San Jose hosted the 2012 trials, the 2007 U.S. ...
We continue our featured benefit for the month of June with a blog post on the NASC Economic Impact Calculator.
The Economic Impact Calculator model and Event Spending data are based upon studies completed by Sportsimpacts at over 50 events within the last decade spanning various market sizes and event types, and a 2011-2012 Consumer Spending study conducted by the University of Arizona Sports Management program that analyzed daily visitor spending trends at 30 events spanning various market sizes and event types.
Dr. Pat Rishe, Executive Director of Sportsimpacts, a national sports consulting firm, originally developed the calculator in 2007, which offers a consistent approach to calculate and report economic impact results. When used properly, the calculator allows NASC members to approximate the total direct spending stemming from all non-local sources, and report upon such findings in an accurate manner.
Access to the calculator is offered to all NASC members as a benefit of member...
Check out our line-up of event webinars, sponsored by MGM Resorts International, below and reserve your spot today!
Wednesday, June 29, 2016
2:00 p.m. - 3:00 p.m. ET
Presented by Mike Dellemann
Join Mike Dellemann from USA Curling as he discusses what he looks for in a host city and what it takes to host their events. Mike will share details on their upcoming 2018 USA Curling National Championships which features 8-10 of the United States best men’s and women’s teams competing over a 7-day period to determine who will be crowned the National Champion. Since the introduction of Curling in the 2002 Olympic Games, Curling’s popularity has grown dramatically in the US, as shown by their membership increasing by more than 100% since 2002. Their RFP is a unique one, in that they are open to different ideas, and do not charge to host their event. Mike will discuss the arena, hotel and destination requirements. USA Curling is excited at the pros...
The NASC and Ohio University are pleased to offer the online CSEE course, Strategic Planning for Successful Sport Tourism, once again this summer.
Deadline: Registration is open now and will close on June 30.
*As a reminder; this course is Core Course 1 as outlined in the CSEE Program Redesign and is the first of three mandatory courses required for certification for those who enroll in CSEE from this point forward. If you are not already enrolled, you will be prompted to complete your enrollment during the online registration process. Enrollment is free and open to NASC members only; the registration fee for each course is $400.
June 17 - Registration for Core Course 1 opens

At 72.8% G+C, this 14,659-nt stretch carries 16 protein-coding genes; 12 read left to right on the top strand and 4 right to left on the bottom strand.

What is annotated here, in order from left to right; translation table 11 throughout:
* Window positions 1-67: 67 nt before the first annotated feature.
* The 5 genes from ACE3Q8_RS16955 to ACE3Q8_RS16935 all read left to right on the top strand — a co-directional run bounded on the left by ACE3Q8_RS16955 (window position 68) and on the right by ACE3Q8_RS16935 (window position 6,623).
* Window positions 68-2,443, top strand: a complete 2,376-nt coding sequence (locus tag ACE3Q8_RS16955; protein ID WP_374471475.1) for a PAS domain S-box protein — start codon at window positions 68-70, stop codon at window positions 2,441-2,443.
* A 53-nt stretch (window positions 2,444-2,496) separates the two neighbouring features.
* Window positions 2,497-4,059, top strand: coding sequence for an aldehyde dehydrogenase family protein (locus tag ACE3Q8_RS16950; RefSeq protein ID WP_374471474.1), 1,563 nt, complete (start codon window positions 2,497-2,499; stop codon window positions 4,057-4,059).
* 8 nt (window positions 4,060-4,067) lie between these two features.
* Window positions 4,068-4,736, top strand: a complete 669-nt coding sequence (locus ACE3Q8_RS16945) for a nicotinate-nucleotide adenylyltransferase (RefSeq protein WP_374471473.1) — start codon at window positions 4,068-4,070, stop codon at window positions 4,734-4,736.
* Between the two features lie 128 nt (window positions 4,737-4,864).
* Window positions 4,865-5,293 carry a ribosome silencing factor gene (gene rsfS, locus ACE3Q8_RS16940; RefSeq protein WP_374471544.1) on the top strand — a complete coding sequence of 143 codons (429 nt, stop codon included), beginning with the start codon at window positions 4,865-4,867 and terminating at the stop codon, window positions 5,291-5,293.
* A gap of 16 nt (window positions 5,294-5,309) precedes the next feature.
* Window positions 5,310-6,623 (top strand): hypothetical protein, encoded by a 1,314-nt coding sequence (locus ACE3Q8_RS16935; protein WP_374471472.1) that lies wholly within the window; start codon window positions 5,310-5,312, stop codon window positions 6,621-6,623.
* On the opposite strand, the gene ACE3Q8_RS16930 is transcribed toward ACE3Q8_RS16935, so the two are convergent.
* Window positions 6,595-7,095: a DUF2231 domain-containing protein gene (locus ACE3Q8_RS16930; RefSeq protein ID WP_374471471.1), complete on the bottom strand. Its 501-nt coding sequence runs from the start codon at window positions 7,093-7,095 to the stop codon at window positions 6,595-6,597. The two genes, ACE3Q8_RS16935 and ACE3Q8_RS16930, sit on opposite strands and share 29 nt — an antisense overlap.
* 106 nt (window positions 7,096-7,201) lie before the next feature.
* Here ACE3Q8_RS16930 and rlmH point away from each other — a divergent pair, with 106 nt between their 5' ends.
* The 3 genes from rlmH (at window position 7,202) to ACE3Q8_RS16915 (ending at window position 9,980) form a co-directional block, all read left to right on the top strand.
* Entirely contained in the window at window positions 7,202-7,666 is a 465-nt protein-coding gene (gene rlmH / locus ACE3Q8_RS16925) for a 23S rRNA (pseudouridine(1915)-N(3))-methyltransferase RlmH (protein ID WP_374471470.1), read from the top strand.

June 30 - Registration closes
July 18 - Registered participants receive Ohio University student ID and Blackboard login instructions
July 18 - Orientation course opens and Core Course 1 Opens
August 31 - Core Course 1 Closes. Course work...
Last month I had the opportunity to present to the Florida State Sports Commissions’ convention. Along with nineteen other speakers, I had the chance to talk about my sport for ten minutes. As luck would have it, I got the chance to present last. Twentieth out of twenty. I was the only speaker between my audience and the Coors Light. The room was lost.
So I zigged. I broke the pattern of presentation predictability. I engaged the room and got my point across.
Here are just a couple tips that you can consider using when you are in a multiple presenter situation.
1. Keep your message simple: Your audience will have seen dozens if not hundreds of slides. Most will be forgotten. So focus on one or two key points and keep your slides simple.
2. Don’t let technology get in the way of your message: You have a video? Great. Doesn’t support your key message? Leave it at home. A misplaced video just gives your audience to check ou...
With all the time we spend talking about youth sports, it’s interesting to look at some of the more common sporting events that you probably see just about every weekend in your area—the charity 5K or 10K that you’ll run into (or be detoured around) on Saturday mornings.
According to 2015 stats from Running USA, the number of recreational athletes completing road races declined for the second straight year in 2015. The reduction was by a more significant margin than in 2014, when finisher totals edged down one percent. For 2015, 17.1 million finishers were reported across all road race distances, a decrease of nine percent from the previous year.
Between 1990 and 2013, finisher totals skyrocketed from five million road race runners to more than 19 million. But there is one group that is experiencing its own running boom—women.
Women and girls, once an afterthought in the world of running, made up 57% of the 17 million U.S. race finishers last year, again accordi...